Lavatory Lil (2020)

A nice rocker from McCartney III, which is yet another intriguing late career release in my book. I would also say it’s the charm of Macca’s three DIY home-made albums, as I previously wrote here. Check out the cool descending bass line of Lavatory Lil.

Birthday (1968)

A birthday celebration calls for a birthday song, so I’d like to wrap up this post with exactly that. Conveniently, Sir Paul also wrote the perfect tune for the occasion. It first appeared on The Beatles’ White Album from November 1968 as the opener to side three (speaking in vinyl terms here!). Instead of picking the original studio track, let’s up the fun with a live version captured during a performance at New York’s Grand Central Station in September 2018 to celebrate the release of the above noted Egypt Station album. It’s just great to see how much fun Macca continues to have when performing in front of an audience. This absolutely makes me want to see him again!

I would like you to dance, birthday
Take a cha-cha-cha-chance, birthday
I would like you to dance, birthday
Dance

I would like you to dance, birthday
Take a cha-cha-cha-chance, birthday

I would like you to dance, birthday
Dance

You say it’s your birthday
Well it’s my birthday too, yeah
You say it’s your birthday
We’re gonna have a good time

I’m glad it’s your birthday
Happy birthday to you

Rock on, Paul, and here’s to good health and many more years to come!

Sources: Wikipedia; The Beatles Bible; Songfacts; YouTube

8 thoughts on “They Say It’s Your Birthday”

  1. Hard to believe he is 79. I remember when my grandfather was 75… I’m glad he is in good health and still active…how many can say that at 79?

    I don’t know how the man keeps writing songs. Him and Dylan have written so many that it would be hard not to repeat themselves.

    Liked by 1 person

    1. You’re right, Max, Paul is a genius! Apart from being able to write new music, what amazes me in particular is the apparent ongoing joy he gets from performing live. It’s priceless and something you can’t fake.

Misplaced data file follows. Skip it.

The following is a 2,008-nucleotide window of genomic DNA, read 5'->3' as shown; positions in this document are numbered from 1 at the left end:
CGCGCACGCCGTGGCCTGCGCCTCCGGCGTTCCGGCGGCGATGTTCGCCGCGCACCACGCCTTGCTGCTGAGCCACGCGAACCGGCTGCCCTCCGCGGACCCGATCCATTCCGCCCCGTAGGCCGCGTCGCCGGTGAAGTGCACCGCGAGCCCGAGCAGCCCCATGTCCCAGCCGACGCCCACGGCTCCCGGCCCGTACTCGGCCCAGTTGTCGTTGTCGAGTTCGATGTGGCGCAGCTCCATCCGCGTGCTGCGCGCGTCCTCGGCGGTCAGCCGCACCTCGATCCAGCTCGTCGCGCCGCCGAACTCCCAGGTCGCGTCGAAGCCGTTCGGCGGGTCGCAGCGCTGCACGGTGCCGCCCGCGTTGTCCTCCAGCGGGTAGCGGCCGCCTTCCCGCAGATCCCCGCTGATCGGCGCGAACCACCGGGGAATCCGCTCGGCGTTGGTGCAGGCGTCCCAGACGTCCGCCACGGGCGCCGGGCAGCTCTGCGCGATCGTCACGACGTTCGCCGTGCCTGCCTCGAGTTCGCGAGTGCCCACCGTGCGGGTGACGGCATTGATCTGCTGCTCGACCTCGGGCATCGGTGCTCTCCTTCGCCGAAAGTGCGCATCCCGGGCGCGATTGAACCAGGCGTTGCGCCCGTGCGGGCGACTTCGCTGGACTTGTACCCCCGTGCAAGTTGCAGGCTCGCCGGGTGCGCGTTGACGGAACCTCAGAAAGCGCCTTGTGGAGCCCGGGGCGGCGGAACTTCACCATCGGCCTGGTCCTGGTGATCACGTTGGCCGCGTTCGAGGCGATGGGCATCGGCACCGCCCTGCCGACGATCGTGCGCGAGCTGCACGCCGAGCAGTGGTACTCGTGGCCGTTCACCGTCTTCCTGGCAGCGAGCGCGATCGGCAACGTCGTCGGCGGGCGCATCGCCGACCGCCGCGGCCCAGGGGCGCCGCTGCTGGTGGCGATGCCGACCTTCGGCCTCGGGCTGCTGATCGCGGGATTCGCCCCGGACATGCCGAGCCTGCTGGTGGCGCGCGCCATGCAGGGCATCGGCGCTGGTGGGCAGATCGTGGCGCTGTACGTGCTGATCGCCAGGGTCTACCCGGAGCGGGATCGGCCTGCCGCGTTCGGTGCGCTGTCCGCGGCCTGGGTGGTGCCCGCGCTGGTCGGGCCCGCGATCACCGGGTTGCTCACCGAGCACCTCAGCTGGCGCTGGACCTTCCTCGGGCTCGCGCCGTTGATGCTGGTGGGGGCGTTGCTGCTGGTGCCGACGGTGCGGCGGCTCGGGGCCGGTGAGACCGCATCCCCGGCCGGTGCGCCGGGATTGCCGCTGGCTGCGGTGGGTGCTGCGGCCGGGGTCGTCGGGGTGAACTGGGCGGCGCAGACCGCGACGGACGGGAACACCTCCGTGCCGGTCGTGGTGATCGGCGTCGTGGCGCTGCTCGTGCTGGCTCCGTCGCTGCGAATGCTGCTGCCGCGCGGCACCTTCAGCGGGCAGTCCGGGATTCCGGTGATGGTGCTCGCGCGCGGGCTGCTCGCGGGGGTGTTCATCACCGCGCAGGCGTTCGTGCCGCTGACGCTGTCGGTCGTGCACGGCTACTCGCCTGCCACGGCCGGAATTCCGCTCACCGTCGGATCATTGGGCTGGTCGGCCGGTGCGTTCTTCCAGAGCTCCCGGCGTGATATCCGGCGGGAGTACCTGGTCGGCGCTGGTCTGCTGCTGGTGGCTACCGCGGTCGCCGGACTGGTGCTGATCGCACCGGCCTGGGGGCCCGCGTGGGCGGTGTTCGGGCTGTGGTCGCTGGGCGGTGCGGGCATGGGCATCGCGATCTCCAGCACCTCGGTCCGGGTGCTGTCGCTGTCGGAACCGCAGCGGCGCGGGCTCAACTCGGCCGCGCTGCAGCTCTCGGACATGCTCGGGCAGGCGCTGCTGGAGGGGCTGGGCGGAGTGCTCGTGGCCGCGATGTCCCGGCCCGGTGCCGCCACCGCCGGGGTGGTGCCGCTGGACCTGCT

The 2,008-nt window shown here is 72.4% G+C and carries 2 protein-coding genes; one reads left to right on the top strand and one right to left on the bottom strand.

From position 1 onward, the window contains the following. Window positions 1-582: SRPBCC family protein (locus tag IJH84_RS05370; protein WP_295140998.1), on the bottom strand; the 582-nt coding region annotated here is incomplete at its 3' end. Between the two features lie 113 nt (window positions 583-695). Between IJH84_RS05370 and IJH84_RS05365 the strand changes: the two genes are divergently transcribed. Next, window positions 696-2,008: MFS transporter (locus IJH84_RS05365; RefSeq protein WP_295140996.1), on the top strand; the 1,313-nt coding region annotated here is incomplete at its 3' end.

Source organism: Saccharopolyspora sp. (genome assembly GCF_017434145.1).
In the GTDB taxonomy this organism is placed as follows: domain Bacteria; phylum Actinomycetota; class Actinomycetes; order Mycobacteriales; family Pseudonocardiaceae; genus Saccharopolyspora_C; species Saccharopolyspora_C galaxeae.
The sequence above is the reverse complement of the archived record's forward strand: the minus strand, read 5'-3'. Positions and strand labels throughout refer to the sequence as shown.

I really so much hope I get another opportunity to see him. My two Paul McCartney shows (one in Germany in the late ’80s and the second one in the US in July 2016) rank among my most memorable concerts.

      Liked by 1 person

      1. My two are the same also…I saw him in 2010 and 2014 I believe. We are fortunate that he does still enjoy this because we get the benefits.
        I loved the video with Emma Stone.

        Liked by 1 person

    1. I think “Band on the Run” overall is Paul’s best post-Beatles album but also really like “Tug of War.” While I’m undoubtedly biased, I also find “Egypt Station” and “McCartney III” intriguing.

      The fact Paul is still writing new music at this stage of his career is pretty remarkable.

      Liked by 1 person

      1. I don’t actually know many of his solo records – I just have Ram, Band on the Run, and the Wingspan compilation. I generally think solo Beatles are a bit disappointing in comparison to the parent band, even though they have their moments.

        Liked by 1 person

      2. I would say having had “their moments” is a fair assessment. In general, the total of The Beatles was greater than the sum of their parts.

        As a longtime Beatles fan, part of me is also just simply happy that the surviving members are still active and release new music.

        Like

  2. Birthday is one of the greatest Beatles records and by far the best song on The White Album. That’s because it’s the most Beatles-ish one on the whole album. And Things We Said Today is also one of the best Beatles records. And it goes without saying that Sergeant Pepper’s is also. Besides Maybe I’m Amazed and Band on the Run I also love Letting Go. The Venus and Mars album is really underrated I think. Most of it is really good.

    Liked by 1 person